Originally Posted: January 20, 2016
When most little boys were running up and down stairs, Ben Dupree was using his arms to pull himself up the wood banister in his home in University Park. His mom, Debbie, knew something was wrong.
“I can remember any step he would take, being worried that he was going to fall,” she said.
Ben was 9 when he was diagnosed with Duchenne muscular dystrophy. Like an estimated one in 3,500 boys, his muscles were beginning to weaken, starting with the hips and thighs.
For a while, Ben continued to walk. But when he was 15, he slipped — and he decided it was time for a wheelchair.
“I kind of was almost in denial,” Ben said. “Ignoring it, pushing it off for awhile.”
Doctors told Debbie Dupree that Ben would be dead by the time he was 19. For many boys with Duchenne, that’s the reality.
But today, Ben is 23 years old. He’s a recent graduate of Southern Methodist University. Ben’s success in slowing down the disease is partly thanks to genetic luck, and support from people like his mom.
“We have spent a lot of time, and a lot of expense, going to additional therapies to keep him in the shape that he’s in,” she said. She helps her son with everything from stretching and managing medication to doctors’ appointments. She also works with the nonprofit Parent Project Muscular Dystrophy.
“The emotional impact of this on him and our family and other families with muscular dystrophy is huge,” Dupree said.
Over the years, there have been many attempts to find cures for the fatal disease, but so far, Dr. Eric Olson says nothing has worked.
“While some of the approaches that have been taken provided some short term benefit for these boys, ultimately, they inevitably succumb to the disease if they have a mutation in the dystrophin gene,” Olson says.
Olson is chairman of molecular biology at UT Southwestern and co-director of the school’s new Wellstone Muscular Dystrophy Cooperative Research Center. His latest research is shaking up the Duchenne muscular dystrophy community. Why? Well, he’s figured out how to use a new gene editing tool to correct the mutation that causes the disease in mice.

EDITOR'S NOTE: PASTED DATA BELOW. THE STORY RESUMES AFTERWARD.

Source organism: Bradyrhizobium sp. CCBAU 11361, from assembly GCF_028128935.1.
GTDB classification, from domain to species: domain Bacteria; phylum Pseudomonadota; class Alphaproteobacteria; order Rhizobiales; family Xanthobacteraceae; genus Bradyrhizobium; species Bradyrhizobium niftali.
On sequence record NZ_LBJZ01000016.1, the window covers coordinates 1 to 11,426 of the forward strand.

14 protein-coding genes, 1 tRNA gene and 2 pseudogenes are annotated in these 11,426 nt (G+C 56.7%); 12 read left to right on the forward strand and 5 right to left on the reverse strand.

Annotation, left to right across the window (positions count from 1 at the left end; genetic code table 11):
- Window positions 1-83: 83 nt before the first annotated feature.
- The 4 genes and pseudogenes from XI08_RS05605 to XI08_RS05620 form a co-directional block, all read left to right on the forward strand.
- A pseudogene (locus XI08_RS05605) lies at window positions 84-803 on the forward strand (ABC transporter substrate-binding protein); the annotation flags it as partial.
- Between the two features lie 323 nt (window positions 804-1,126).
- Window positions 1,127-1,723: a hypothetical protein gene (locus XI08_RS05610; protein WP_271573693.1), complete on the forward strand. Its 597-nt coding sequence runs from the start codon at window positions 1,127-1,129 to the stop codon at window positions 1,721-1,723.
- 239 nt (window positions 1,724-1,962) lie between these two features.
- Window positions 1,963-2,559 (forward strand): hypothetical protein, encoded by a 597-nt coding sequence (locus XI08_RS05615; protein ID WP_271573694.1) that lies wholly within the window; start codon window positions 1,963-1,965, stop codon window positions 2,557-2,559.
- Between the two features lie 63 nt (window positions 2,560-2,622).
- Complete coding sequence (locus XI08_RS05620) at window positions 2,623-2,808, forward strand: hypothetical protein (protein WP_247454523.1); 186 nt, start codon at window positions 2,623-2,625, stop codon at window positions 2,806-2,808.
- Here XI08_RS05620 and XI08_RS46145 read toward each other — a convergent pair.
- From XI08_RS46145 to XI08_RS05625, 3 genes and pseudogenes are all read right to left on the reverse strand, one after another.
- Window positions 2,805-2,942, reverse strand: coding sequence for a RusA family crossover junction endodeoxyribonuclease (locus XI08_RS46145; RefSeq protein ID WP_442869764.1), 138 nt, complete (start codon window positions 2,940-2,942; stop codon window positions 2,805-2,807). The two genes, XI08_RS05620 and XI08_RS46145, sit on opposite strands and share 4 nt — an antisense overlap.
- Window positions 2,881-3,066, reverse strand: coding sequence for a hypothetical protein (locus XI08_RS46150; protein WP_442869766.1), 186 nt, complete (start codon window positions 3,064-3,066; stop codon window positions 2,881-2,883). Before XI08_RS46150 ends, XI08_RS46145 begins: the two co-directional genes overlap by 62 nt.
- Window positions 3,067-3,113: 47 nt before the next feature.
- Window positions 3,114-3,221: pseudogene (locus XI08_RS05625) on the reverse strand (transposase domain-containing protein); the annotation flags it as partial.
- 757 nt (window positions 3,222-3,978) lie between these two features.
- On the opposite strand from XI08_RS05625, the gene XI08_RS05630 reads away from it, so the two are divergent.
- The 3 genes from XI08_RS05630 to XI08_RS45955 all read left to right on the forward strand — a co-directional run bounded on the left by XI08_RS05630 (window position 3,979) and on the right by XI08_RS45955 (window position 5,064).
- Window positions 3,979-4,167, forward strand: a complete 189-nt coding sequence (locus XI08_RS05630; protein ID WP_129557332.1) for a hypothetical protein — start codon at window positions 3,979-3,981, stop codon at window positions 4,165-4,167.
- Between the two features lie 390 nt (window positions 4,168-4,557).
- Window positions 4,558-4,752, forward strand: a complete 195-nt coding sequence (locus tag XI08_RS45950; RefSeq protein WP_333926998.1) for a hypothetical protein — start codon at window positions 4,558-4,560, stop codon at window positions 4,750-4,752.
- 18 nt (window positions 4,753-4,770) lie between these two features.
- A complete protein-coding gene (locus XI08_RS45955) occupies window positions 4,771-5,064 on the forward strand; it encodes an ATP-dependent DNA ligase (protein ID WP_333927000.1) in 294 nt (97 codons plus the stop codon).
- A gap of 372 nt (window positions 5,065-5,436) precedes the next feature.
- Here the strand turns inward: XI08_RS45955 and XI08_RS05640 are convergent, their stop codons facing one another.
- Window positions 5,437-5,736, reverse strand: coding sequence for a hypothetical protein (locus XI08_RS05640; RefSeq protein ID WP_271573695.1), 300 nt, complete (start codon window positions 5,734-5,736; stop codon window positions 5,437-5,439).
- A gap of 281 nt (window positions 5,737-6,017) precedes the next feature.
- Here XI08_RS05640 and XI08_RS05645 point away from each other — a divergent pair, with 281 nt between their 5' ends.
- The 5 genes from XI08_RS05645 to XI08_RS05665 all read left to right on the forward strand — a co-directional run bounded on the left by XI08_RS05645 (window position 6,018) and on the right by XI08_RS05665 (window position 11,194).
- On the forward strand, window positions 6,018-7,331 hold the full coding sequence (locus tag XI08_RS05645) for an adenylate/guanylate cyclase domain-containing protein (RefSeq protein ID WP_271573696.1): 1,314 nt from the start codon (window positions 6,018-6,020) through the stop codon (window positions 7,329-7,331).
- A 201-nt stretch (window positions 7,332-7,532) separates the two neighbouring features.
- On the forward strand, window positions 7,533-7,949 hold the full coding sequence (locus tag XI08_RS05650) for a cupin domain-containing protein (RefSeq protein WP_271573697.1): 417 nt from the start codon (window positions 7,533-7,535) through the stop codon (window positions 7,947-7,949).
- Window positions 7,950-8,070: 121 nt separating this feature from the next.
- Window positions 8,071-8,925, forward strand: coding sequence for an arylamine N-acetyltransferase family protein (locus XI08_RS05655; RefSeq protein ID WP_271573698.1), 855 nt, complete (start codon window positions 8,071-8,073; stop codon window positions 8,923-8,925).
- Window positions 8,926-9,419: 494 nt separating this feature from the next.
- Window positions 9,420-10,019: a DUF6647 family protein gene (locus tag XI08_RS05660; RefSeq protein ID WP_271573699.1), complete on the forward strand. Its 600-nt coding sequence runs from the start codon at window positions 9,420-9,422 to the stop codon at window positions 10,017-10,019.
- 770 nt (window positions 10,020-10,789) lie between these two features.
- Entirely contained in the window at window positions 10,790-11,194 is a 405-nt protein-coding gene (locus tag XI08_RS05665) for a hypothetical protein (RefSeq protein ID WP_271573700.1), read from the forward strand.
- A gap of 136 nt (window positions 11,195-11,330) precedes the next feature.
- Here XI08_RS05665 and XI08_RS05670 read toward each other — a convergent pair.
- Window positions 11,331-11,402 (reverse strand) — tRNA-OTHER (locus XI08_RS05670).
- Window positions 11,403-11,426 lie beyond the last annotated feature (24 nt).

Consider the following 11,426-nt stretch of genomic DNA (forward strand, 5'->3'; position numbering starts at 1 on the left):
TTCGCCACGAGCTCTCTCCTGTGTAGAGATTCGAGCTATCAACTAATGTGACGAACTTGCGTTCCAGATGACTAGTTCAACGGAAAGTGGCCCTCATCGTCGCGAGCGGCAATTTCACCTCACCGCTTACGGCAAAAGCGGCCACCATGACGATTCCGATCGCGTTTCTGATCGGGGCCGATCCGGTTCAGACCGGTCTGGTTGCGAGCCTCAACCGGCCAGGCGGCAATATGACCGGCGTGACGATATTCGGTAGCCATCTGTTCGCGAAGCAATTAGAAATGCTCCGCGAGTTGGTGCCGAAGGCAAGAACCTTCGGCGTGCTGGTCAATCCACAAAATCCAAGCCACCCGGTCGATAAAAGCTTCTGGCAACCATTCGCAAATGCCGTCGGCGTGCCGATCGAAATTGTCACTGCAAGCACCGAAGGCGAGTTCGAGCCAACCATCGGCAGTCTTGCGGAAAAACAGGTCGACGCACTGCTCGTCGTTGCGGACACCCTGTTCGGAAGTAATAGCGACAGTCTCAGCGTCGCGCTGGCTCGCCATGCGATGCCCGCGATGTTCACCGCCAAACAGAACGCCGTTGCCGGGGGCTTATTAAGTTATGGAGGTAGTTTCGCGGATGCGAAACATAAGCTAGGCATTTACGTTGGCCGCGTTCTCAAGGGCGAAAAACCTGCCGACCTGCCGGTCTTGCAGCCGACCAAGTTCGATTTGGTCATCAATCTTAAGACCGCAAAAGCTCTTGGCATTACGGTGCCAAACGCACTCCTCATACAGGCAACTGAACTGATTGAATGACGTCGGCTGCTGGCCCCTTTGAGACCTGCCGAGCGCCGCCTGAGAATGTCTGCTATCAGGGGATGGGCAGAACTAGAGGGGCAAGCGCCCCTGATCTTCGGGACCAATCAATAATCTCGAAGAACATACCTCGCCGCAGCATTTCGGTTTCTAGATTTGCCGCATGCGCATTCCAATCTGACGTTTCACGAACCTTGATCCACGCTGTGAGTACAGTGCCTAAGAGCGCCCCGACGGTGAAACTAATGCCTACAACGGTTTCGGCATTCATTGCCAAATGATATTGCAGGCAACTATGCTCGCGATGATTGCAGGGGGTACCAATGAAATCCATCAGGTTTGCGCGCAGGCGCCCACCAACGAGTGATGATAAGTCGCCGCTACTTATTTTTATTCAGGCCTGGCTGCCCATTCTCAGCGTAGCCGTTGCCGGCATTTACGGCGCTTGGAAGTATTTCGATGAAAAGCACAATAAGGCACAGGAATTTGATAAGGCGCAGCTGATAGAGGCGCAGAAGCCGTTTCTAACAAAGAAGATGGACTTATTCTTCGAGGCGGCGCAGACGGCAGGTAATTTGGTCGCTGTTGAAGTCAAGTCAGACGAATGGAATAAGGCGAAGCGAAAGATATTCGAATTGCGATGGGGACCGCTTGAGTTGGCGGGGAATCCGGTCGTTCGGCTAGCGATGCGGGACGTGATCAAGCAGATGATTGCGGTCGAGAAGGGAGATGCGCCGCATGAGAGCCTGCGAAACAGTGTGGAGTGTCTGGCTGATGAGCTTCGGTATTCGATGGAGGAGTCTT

“It’s really amazing,” Olson said. “Because what it allows you to go into the DNA sequence of the body and with absolute precision to change even a single letter in the DNA code that may have a mutation and eliminate that mutation permanently.”
The gene editing tool is called CRISPR/Cas9.
To understand how it works, imagine a big banner in the sky; it’s supposed to say, “Congratulations” but instead reads
“Congratulations.” You have to figure out a way to reach the banner, then cut out that extra letter “L.”
That’s essentially what this high-tech pair of gene editing scissors makes possible.
Granted, instead of editing a banner, we’re talking about editing a gene about the size of a mustard seed. And instead of doing it in humans, Olson’s team did it in mice. Still, researchers say it is an impressive advance.
Gang Bao, a bioengineering professor at Rice University, says the possibility of using gene editing to treat diseases like Duchenne muscular dystrophy or Huntington’s is exciting. Imagine a single injection correcting muscles in the body, including the heart. A major challenge, Bao says, is keeping the Nano scissors from cutting what they’re not supposed to cut.
“They may cut at the location you want them to cut, but they may also cut at other locations. Those could cause a disease, so the potential is there,” Bao said.
As researchers work to refine the technique, and prepare for human trials, young men like Ben Dupree are cheering from the sidelines.
“I would like to see a stop in my decline,” Ben said. “Which I think is probable with [gene editing], but it may not be in the near future.”
Ben’s near future is promising. He’s just applied for a master’s degree and wants to be a genetic counselor.
“My original excitement about genetics was all due to wanting to understand my condition,” he said. “I found that I really enjoyed more of the human element, talking with people, explaining what muscular dystrophy is, how the genetics is involved and wanting to be in a position where I can help other people with Duchenne manage and understand the condition.” READ MORE